The history of the Mother African Methodist Episcopal Zion Church, its growth and development, is one of the extraordinary stories of American history. In 1796, a handful of Black men, free and enslaved-along with James L. Varick, walked out of the John Street Methodist Episcopal Church to establish a separate Black church called "Zion." The growth and development of Zion church mirrors the growth and development of New York itself. Starting in what is now the City Hall area, from its humble beginnings in a stable on Cross Street, Mother Zion has played a critical role in every aspect of African-American life during early New York City history.Many social organizations were founded to assist and improve the condition of the Negro, and Mother Zion Church played a key role in the growth process. William Miller, one of the trustees of Mother Zion, was selected as the first President of the New York African Society for Mutual Relief chartered by New York State in 1810. In 1817, the New York African Bible Society was established from his home.As one of the earliest and most vocal opponents of slavery and a constant champion of abolition, Mother Zion was there. In fact, Mother Zion became an important stop of the "Underground Railroad," hiding slaves behind the pulpit in a secret passageway. "Freedom's Journal," the first Black newspaper published in the United States, operated from the basement of Mother Zion Church from May 4, 1827 to May 2, 1828 for almost a year! Mother Zion's legacy is difficult to surpass, as it has always been a promoter of education and racial self-help for African Americans in this great city. Although our gains as a people have been significant against tremendous odds, the challenges are ever present. The nurturing of great men and women is another of Zion's legacies: Sojourner Truth transferred her membership from the John Street Methodist Episcopal Church to Zion Church in 1827. It was at the altar of Mother Zion that she changed her name to Sojourner Truth and there she was also reunited with her sisters who had been separated during slavery. Sojourner Truth became one of the foremost voices for women's and equal rights and the abolition of slavery. Mother Zion is also known as the "Freedom Church." Throughout its long history, Mother Zion has had many illustrious members who were leaders in our historic fight for freedom. They include Harriett Tubman, Frederick Douglass, Sojourner Truth, Paul Robeson, Madame C.J. Walker and many others who fought so valiantly to free African Americans, socially, politically and spiritually. Today, it is the Mother Church of the African Methodist Episcopal Zion Church denomination located on five continents with a membership of over 1.5 Million. Mother Zion remains actively involved in all aspects of community involvement, and committed to the civil rights struggle, political empowerment and spiritual enhancement.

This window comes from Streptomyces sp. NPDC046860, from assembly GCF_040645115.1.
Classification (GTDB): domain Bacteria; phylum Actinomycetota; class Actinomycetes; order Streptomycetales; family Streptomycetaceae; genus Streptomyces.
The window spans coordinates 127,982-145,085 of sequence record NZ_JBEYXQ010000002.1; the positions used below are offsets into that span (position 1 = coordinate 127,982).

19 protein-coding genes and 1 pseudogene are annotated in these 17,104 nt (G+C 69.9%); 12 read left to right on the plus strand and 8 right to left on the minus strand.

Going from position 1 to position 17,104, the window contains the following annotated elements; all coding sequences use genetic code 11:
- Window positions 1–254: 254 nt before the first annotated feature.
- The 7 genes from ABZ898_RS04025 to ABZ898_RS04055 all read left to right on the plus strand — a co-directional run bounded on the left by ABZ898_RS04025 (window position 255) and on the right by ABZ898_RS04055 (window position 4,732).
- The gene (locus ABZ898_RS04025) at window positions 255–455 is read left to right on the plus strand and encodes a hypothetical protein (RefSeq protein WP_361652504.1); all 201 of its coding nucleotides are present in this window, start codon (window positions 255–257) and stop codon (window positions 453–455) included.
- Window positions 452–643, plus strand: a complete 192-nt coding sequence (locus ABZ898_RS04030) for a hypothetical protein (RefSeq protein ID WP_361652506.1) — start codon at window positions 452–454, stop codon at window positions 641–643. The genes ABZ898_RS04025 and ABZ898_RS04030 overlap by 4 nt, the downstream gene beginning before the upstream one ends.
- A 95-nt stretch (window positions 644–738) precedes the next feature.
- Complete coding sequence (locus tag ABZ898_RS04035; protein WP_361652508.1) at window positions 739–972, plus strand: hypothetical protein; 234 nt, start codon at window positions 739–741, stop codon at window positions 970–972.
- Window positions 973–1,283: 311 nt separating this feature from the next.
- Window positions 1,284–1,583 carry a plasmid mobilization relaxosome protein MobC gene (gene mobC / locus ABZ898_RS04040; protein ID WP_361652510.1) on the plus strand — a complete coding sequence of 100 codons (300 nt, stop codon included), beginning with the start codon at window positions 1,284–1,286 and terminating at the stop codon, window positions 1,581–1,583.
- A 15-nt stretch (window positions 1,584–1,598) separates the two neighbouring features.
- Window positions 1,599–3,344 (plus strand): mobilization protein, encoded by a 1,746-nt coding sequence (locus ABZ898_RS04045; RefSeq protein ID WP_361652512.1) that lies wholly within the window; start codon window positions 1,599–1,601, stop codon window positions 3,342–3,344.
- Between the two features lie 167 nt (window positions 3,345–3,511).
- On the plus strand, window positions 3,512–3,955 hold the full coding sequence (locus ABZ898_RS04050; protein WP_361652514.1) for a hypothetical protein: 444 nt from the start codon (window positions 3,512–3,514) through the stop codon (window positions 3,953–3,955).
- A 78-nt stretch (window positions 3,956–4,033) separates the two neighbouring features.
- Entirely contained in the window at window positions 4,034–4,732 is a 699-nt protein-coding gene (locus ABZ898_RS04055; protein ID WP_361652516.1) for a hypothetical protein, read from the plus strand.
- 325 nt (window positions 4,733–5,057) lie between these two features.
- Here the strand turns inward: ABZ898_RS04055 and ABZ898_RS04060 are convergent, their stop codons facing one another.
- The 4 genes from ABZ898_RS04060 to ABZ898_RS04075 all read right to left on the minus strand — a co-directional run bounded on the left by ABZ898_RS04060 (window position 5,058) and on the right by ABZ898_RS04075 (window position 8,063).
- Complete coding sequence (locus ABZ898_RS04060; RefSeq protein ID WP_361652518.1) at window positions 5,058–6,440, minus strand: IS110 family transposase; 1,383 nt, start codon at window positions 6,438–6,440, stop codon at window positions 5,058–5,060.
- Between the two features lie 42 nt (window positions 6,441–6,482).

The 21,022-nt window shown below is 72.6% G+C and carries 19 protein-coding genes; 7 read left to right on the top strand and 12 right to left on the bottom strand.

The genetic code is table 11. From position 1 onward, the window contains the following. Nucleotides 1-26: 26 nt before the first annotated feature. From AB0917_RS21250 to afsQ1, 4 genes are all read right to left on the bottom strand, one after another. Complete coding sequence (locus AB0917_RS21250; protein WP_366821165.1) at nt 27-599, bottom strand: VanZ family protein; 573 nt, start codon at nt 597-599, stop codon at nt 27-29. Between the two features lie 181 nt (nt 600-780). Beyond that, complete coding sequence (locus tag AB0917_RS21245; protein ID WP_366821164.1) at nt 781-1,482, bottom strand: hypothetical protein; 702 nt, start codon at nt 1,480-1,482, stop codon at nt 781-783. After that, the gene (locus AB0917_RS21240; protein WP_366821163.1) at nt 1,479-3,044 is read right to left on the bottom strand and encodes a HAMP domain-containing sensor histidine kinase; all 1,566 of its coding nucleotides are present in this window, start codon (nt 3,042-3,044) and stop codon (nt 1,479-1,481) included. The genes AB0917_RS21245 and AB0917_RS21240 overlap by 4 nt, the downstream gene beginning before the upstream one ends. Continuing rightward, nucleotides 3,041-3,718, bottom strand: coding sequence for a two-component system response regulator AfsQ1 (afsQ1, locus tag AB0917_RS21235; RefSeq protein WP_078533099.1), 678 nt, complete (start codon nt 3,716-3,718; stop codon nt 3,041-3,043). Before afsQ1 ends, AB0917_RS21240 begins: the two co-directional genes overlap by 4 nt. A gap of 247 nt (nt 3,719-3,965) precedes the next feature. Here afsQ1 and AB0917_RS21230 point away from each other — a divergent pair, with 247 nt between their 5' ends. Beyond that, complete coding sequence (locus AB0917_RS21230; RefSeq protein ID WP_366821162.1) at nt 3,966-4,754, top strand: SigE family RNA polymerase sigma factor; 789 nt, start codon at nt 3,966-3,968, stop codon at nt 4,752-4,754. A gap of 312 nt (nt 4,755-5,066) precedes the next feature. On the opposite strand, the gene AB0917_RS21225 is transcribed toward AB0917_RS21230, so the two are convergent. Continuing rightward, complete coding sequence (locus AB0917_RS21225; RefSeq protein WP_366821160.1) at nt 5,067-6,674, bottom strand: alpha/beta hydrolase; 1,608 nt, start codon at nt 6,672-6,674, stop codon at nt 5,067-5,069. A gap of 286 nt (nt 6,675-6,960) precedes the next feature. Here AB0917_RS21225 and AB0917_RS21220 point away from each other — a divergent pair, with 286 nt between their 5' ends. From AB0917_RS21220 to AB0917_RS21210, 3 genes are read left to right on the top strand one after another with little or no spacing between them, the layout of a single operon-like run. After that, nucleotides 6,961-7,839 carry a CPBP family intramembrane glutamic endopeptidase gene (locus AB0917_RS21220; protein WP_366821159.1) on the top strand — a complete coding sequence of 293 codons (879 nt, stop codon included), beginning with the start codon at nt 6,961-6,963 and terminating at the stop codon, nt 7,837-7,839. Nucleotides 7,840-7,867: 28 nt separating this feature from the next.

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Mother African Methodist Episcopal Zion Church is located in 140 W 137th St #6, New York, NY, 10030. To communicate or ask something with the place, the Phone number is +1 (212) 234-1544. You can get more information from their website: http://motherzionww.org/. The coordinates that you can use in navigation applications to get to find "Mother African Methodist Episcopal Zion Church" quickly are 40.815963745117,-73.941818237305
|Name:||Mother African Methodist Episcopal Zion Church|
|Categories:||Religion > Places of Worship > Churches|
|Phone:||+1 (212) 234-1544|
|Address:||140 W 137th St #6, New York, NY, 10030, United States|
|References:||Foursquare , Freebase , TripAdvisor , Wikipedia , Yelp|
|Tuesday:||9:00 AM - 5:00 PM|
|Wednesday:||9:00 AM - 5:00 PM|
|Thursday:||9:00 AM - 5:00 PM|
|Friday:||9:00 AM - 5:00 PM|
The phone number for Mother African Methodist Episcopal Zion Church is +1 (212) 234-1544.
Mother African Methodist Episcopal Zion Church is located at 140 W 137th St #6, New York, NY, 10030
The website (URL) for Mother African Methodist Episcopal Zion Church is: http://motherzionww.org/
A protagonist on the abolitionist fight in America. It hosted a clandestine abolitionist newspaper in its basement. Here Sojourner Truth changed her name and became the great activist she was.
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